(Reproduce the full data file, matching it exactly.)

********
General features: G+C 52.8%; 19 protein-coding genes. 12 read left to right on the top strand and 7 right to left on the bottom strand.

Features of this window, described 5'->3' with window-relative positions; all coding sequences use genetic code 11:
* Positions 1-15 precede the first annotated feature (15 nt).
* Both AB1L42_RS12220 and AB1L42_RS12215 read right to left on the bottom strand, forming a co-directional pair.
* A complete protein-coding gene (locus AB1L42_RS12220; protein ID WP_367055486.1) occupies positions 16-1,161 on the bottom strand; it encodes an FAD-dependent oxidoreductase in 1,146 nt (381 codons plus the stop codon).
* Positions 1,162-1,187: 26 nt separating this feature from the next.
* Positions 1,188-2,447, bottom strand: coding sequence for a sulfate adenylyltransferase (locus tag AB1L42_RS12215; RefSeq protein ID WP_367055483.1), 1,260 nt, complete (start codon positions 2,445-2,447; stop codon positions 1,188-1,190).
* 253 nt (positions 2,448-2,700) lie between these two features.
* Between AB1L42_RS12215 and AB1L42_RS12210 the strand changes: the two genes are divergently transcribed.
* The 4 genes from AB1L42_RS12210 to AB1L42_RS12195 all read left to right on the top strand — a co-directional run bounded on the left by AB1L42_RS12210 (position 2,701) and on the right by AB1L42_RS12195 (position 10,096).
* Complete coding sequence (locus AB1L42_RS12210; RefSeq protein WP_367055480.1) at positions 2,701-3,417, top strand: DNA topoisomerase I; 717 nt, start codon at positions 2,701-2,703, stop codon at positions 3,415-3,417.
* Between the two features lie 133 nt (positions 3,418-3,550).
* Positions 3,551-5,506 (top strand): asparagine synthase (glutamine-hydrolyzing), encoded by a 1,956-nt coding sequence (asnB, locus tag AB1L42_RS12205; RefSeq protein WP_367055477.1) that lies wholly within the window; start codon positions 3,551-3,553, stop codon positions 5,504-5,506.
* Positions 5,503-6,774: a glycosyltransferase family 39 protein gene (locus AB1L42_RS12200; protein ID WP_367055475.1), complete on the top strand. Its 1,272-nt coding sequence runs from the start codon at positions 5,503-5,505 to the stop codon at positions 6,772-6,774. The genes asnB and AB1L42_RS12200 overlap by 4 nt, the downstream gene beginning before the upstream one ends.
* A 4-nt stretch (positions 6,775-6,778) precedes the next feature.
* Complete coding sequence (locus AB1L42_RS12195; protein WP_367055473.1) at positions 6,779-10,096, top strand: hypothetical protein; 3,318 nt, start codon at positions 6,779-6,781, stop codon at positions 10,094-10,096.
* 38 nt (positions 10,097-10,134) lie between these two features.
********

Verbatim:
General features: G+C 52.8%; 19 protein-coding genes. 12 read left to right on the top strand and 7 right to left on the bottom strand.

Features of this window, described 5'->3' with window-relative positions; all coding sequences use genetic code 11:
* Positions 1-15 precede the first annotated feature (15 nt).
* Both AB1L42_RS12220 and AB1L42_RS12215 read right to left on the bottom strand, forming a co-directional pair.
* A complete protein-coding gene (locus AB1L42_RS12220; protein ID WP_367055486.1) occupies positions 16-1,161 on the bottom strand; it encodes an FAD-dependent oxidoreductase in 1,146 nt (381 codons plus the stop codon).
* Positions 1,162-1,187: 26 nt separating this feature from the next.
* Positions 1,188-2,447, bottom strand: coding sequence for a sulfate adenylyltransferase (locus tag AB1L42_RS12215; RefSeq protein ID WP_367055483.1), 1,260 nt, complete (start codon positions 2,445-2,447; stop codon positions 1,188-1,190).
* 253 nt (positions 2,448-2,700) lie between these two features.
* Between AB1L42_RS12215 and AB1L42_RS12210 the strand changes: the two genes are divergently transcribed.
* The 4 genes from AB1L42_RS12210 to AB1L42_RS12195 all read left to right on the top strand — a co-directional run bounded on the left by AB1L42_RS12210 (position 2,701) and on the right by AB1L42_RS12195 (position 10,096).
* Complete coding sequence (locus AB1L42_RS12210; RefSeq protein WP_367055480.1) at positions 2,701-3,417, top strand: DNA topoisomerase I; 717 nt, start codon at positions 2,701-2,703, stop codon at positions 3,415-3,417.
* Between the two features lie 133 nt (positions 3,418-3,550).
* Positions 3,551-5,506 (top strand): asparagine synthase (glutamine-hydrolyzing), encoded by a 1,956-nt coding sequence (asnB, locus tag AB1L42_RS12205; RefSeq protein WP_367055477.1) that lies wholly within the window; start codon positions 3,551-3,553, stop codon positions 5,504-5,506.
* Positions 5,503-6,774: a glycosyltransferase family 39 protein gene (locus AB1L42_RS12200; protein ID WP_367055475.1), complete on the top strand. Its 1,272-nt coding sequence runs from the start codon at positions 5,503-5,505 to the stop codon at positions 6,772-6,774. The genes asnB and AB1L42_RS12200 overlap by 4 nt, the downstream gene beginning before the upstream one ends.
* A 4-nt stretch (positions 6,775-6,778) precedes the next feature.
* Complete coding sequence (locus AB1L42_RS12195; protein WP_367055473.1) at positions 6,779-10,096, top strand: hypothetical protein; 3,318 nt, start codon at positions 6,779-6,781, stop codon at positions 10,094-10,096.
* 38 nt (positions 10,097-10,134) lie between these two features.